Data Protection in a Marketing World
Following the introduction of the GDPR in May of last year many of us were inundated with emails asking us to review new privacy statements from retailers or to reconfirm whether we wanted to update our existing contact preferences for marketing. While some of these were indeed required and good practice others were unnecessary so today let’s take a quick look at the basics of data protection in the marketing world.
Get the basics right: for marketing (or any data processing purpose) the amount of personal data you have should not be excessive. Therefore, process what you need only. If you have been recording every piece of information on a customer from their health to their shopping preference and you have no need to be, it will probably be deemed excessive as you won’t be able to prove a lawful purpose for keeping it. Review why you need the data, how you intend to use it and for how long you could reasonably expect to use it.
Have a legal basis for processing: this is a given but in the marketing context this will most likely be only under the legal bases of either Consent or Legitimate Interest. Consent, as a legal basis for processing, can be very clear cut for marketing purposes; for example potential customer comes onto your site and you ask them to opt into future contact and you follow on from there contacting until they opt out using the method they selected.
Bear in mind if you use consent, it must be freely given (if you are coercing someone to consent or they don’t know what they are consenting to then this will not be deemed “freely given” consent). With Consent, you should always provide an opt-out option in all marketing communications (consent must be as easy to remove as it is to receive) and that you should record on your database what their preference is and market accordingly. And remember once they ask for no further contact by any method then you can’t contact them again except in all but extraordinary circumstances – i.e. data breach has occurred their data has been compromised, they are at risk and you must tell them under legal obligation.
If you are processing marketing data under a ‘legitimate interest’ basis to existing customers on your database, bear in mind the following – is this the original, understood and agreed basis from the data subject’s (customer, donor) point of view. You can’t change processing basis mid-stream just because you feel like it. A good exercise can be the ‘legitimate interest balancing test’ if you are planning on a new way of marketing and would like to see how this will impact the rights and freedoms of the data subjects, to test if its reasonable, legal, in line with their expectations and low risk to their privacy. If the balancing text shows that your proposed action has legal basis, is reasonable/expected and wont impact their rights and freedoms then you may choose to go ahead. Like with Consent, Legitimate Interest also means the data subject should be able to remove their permission for their data to be processed in in line with the GDPR rights.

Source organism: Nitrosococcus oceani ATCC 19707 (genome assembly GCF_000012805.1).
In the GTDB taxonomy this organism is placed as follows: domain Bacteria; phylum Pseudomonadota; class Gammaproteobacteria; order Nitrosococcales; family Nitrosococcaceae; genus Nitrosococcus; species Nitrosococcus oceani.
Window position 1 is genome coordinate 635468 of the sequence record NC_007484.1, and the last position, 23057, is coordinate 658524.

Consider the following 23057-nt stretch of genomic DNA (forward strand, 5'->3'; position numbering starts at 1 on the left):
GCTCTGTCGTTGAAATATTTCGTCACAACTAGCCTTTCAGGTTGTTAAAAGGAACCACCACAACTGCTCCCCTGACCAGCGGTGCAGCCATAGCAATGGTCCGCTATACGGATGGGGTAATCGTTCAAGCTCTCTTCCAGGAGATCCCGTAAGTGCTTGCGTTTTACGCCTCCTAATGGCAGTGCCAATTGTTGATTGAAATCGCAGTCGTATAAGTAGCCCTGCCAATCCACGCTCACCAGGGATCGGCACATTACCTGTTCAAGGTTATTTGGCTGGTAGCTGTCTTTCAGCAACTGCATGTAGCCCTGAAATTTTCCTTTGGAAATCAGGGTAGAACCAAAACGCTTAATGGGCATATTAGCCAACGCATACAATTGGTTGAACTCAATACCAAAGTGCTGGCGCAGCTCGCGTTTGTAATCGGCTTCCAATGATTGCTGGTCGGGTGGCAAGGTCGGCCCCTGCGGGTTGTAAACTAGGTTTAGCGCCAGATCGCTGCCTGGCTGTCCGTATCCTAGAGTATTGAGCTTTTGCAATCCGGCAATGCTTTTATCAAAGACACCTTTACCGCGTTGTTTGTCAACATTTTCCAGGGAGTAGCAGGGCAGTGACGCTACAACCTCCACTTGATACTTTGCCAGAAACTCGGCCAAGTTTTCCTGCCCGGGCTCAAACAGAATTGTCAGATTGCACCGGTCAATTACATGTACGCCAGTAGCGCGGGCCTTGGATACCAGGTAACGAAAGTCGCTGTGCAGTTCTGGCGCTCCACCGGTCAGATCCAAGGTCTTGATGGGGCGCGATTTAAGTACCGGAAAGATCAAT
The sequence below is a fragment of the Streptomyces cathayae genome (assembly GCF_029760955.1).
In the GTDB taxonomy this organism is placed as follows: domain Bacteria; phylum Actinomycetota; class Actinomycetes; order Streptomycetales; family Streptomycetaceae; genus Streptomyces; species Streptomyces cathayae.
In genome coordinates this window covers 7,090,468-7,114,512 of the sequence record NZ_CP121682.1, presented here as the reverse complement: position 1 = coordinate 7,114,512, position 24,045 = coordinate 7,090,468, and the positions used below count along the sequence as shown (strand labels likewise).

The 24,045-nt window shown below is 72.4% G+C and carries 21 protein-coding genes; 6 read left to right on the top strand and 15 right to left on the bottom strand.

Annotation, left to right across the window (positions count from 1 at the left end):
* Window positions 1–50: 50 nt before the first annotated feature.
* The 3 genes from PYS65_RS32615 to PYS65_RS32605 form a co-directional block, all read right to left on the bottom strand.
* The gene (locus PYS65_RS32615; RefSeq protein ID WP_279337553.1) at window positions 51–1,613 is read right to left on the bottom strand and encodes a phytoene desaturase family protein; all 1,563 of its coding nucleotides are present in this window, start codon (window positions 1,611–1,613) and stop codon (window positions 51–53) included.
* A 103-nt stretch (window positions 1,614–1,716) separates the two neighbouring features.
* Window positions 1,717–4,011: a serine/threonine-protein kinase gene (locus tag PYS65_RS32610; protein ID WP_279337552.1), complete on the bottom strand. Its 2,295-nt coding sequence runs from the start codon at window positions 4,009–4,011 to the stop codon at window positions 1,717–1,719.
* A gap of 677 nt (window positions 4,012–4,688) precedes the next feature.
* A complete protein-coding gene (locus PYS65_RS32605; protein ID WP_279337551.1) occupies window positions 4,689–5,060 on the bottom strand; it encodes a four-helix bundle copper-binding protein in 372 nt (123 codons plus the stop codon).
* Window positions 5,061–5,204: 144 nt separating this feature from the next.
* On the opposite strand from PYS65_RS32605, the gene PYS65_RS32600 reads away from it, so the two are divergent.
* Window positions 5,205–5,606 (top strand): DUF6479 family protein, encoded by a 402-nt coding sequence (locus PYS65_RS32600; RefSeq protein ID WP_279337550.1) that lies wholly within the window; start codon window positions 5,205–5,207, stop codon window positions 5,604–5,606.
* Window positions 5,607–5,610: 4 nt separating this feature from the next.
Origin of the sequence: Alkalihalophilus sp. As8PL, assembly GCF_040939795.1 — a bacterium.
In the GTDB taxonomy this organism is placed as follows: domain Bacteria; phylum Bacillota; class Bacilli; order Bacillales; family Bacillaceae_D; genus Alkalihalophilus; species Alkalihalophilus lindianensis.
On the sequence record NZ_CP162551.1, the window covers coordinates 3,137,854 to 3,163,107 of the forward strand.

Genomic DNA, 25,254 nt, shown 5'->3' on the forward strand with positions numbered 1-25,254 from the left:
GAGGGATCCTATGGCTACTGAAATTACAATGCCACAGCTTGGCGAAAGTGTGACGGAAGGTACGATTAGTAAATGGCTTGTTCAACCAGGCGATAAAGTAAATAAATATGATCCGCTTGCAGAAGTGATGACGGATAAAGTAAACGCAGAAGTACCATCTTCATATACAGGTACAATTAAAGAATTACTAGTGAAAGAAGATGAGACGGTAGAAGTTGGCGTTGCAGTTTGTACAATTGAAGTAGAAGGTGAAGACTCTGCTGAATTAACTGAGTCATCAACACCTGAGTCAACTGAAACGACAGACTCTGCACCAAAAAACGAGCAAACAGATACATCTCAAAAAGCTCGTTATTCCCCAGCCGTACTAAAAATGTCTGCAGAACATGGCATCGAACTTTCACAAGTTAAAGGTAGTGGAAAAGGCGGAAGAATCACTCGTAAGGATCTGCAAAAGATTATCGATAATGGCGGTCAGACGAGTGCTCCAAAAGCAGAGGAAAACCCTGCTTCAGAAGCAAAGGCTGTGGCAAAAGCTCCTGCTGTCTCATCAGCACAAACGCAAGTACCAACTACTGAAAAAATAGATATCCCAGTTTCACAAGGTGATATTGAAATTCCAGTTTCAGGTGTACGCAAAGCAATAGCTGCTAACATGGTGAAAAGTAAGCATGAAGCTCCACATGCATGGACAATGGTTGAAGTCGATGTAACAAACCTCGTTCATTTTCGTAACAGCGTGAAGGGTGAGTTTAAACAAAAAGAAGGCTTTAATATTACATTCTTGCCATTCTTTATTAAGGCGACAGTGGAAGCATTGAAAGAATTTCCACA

Also note that if processing data solely for marketing data subjects have more rights to object, have their data erased and to restrict processing.
Be secure: You must always keep data safe, have procedures for handling data, limit access to those who need access only and use encryption to reduce risk. With all suppliers in the marketing chain be they printers, designers, web agency or other, have Data Processor Agreements in place to regulate and limit the data’s use so that personal data is not used in unauthorised ways or breached by them. Informing the data subject: with both the legal bases of Consent and Legitimate Interest you need to tell the data subject the ‘what, where, why and how’ on the processing of their personal data at the start. This, in my opinion, is at the core of good data protection compliance in a marketing context.
As mentioned in earlier articles nobody likes a bad surprise. If you are holding data for excessive periods, the data subject is unaware that your company is processing it and it is breached it will damage your company’s reputation and leave you vulnerable to fines by a national supervisory authority and/or legal action from the individuals affected. When collecting data, inform the data subject how you intend to use their information and what they can expect. Let them know where your privacy statement is. In the privacy statement be clear on why you are processing, retention, data transfers, processors, their rights and your organisation’s approach to GDPR compliance. Let the know who you are and how they can contact you.
On your website have web and cookies statement and give visitors a clear informed choice on whether to opt in for cookies. If you are changing your privacy statement or policies let your customers know. Marketing must deliver in any organisation but not at any cost. Make sure your web visitors, customers, donors (or whoever your data subjects are) know that you are accountable transparent and secure when processing their personal data and it may lead not only to the avoidance of hefty penalties but also foster greater trust and longevity in their relationship with your product or service.
Enguard can assist with the issues which GDPR raises from audit, security, staff training to drafting policies and procedure. For further details please call us at Enguard on 0818 252052 or email email@example.com. We would love to hear from you!
Disclaimer: Please note the above article is an opinion piece based on current sources of information available at time of publishing. It should not be read as legal, clinical or other form of technical advice for the processing